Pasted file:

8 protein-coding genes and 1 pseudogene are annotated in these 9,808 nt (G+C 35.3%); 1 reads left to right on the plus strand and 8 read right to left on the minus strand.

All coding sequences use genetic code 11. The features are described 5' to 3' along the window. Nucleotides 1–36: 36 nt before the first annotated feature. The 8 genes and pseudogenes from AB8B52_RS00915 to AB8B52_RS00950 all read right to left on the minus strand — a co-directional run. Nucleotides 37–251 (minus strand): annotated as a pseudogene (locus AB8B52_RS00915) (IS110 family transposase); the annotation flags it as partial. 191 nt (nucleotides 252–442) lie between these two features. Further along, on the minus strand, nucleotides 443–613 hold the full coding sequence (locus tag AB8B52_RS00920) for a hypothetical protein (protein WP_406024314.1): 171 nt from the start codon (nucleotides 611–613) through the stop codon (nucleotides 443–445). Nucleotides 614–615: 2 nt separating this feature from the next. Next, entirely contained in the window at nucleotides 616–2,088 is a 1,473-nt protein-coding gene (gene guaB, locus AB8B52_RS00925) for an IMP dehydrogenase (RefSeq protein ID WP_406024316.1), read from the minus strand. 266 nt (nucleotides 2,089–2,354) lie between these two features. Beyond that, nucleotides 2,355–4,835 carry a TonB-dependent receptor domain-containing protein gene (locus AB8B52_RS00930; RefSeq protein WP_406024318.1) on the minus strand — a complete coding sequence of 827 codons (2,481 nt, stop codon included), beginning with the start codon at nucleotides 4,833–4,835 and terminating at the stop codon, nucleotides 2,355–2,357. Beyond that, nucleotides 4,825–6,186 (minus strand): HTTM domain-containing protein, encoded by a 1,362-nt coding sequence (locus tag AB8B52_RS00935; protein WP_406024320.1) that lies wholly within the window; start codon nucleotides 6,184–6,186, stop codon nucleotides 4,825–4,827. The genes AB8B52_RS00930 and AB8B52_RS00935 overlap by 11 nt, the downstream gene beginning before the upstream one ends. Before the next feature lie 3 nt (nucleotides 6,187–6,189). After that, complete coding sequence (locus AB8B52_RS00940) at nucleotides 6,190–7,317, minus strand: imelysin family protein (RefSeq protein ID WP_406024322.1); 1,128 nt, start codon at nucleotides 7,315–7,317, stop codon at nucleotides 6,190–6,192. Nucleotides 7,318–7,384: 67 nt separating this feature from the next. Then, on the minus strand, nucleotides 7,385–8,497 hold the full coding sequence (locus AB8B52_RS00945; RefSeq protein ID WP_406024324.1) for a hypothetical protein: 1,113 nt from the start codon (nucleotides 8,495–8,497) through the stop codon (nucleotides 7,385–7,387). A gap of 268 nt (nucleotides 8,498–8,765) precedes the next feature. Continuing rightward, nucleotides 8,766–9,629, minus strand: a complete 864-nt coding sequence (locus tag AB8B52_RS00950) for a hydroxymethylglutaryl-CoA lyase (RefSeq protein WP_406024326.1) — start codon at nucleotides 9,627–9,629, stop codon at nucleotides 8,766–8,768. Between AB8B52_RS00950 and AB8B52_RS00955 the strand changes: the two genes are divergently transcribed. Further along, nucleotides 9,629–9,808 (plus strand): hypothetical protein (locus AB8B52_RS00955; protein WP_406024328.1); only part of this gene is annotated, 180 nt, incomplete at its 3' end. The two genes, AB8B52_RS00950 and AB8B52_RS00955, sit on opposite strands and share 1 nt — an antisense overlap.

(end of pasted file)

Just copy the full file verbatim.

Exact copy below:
8 protein-coding genes and 1 pseudogene are annotated in these 9,808 nt (G+C 35.3%); 1 reads left to right on the plus strand and 8 read right to left on the minus strand.

All coding sequences use genetic code 11. The features are described 5' to 3' along the window. Nucleotides 1–36: 36 nt before the first annotated feature. The 8 genes and pseudogenes from AB8B52_RS00915 to AB8B52_RS00950 all read right to left on the minus strand — a co-directional run. Nucleotides 37–251 (minus strand): annotated as a pseudogene (locus AB8B52_RS00915) (IS110 family transposase); the annotation flags it as partial. 191 nt (nucleotides 252–442) lie between these two features. Further along, on the minus strand, nucleotides 443–613 hold the full coding sequence (locus tag AB8B52_RS00920) for a hypothetical protein (protein WP_406024314.1): 171 nt from the start codon (nucleotides 611–613) through the stop codon (nucleotides 443–445). Nucleotides 614–615: 2 nt separating this feature from the next. Next, entirely contained in the window at nucleotides 616–2,088 is a 1,473-nt protein-coding gene (gene guaB, locus AB8B52_RS00925) for an IMP dehydrogenase (RefSeq protein ID WP_406024316.1), read from the minus strand. 266 nt (nucleotides 2,089–2,354) lie between these two features. Beyond that, nucleotides 2,355–4,835 carry a TonB-dependent receptor domain-containing protein gene (locus AB8B52_RS00930; RefSeq protein WP_406024318.1) on the minus strand — a complete coding sequence of 827 codons (2,481 nt, stop codon included), beginning with the start codon at nucleotides 4,833–4,835 and terminating at the stop codon, nucleotides 2,355–2,357. Beyond that, nucleotides 4,825–6,186 (minus strand): HTTM domain-containing protein, encoded by a 1,362-nt coding sequence (locus tag AB8B52_RS00935; protein WP_406024320.1) that lies wholly within the window; start codon nucleotides 6,184–6,186, stop codon nucleotides 4,825–4,827. The genes AB8B52_RS00930 and AB8B52_RS00935 overlap by 11 nt, the downstream gene beginning before the upstream one ends. Before the next feature lie 3 nt (nucleotides 6,187–6,189). After that, complete coding sequence (locus AB8B52_RS00940) at nucleotides 6,190–7,317, minus strand: imelysin family protein (RefSeq protein ID WP_406024322.1); 1,128 nt, start codon at nucleotides 7,315–7,317, stop codon at nucleotides 6,190–6,192. Nucleotides 7,318–7,384: 67 nt separating this feature from the next. Then, on the minus strand, nucleotides 7,385–8,497 hold the full coding sequence (locus AB8B52_RS00945; RefSeq protein ID WP_406024324.1) for a hypothetical protein: 1,113 nt from the start codon (nucleotides 8,495–8,497) through the stop codon (nucleotides 7,385–7,387). A gap of 268 nt (nucleotides 8,498–8,765) precedes the next feature. Continuing rightward, nucleotides 8,766–9,629, minus strand: a complete 864-nt coding sequence (locus tag AB8B52_RS00950) for a hydroxymethylglutaryl-CoA lyase (RefSeq protein WP_406024326.1) — start codon at nucleotides 9,627–9,629, stop codon at nucleotides 8,766–8,768. Between AB8B52_RS00950 and AB8B52_RS00955 the strand changes: the two genes are divergently transcribed. Further along, nucleotides 9,629–9,808 (plus strand): hypothetical protein (locus AB8B52_RS00955; protein WP_406024328.1); only part of this gene is annotated, 180 nt, incomplete at its 3' end. The two genes, AB8B52_RS00950 and AB8B52_RS00955, sit on opposite strands and share 1 nt — an antisense overlap.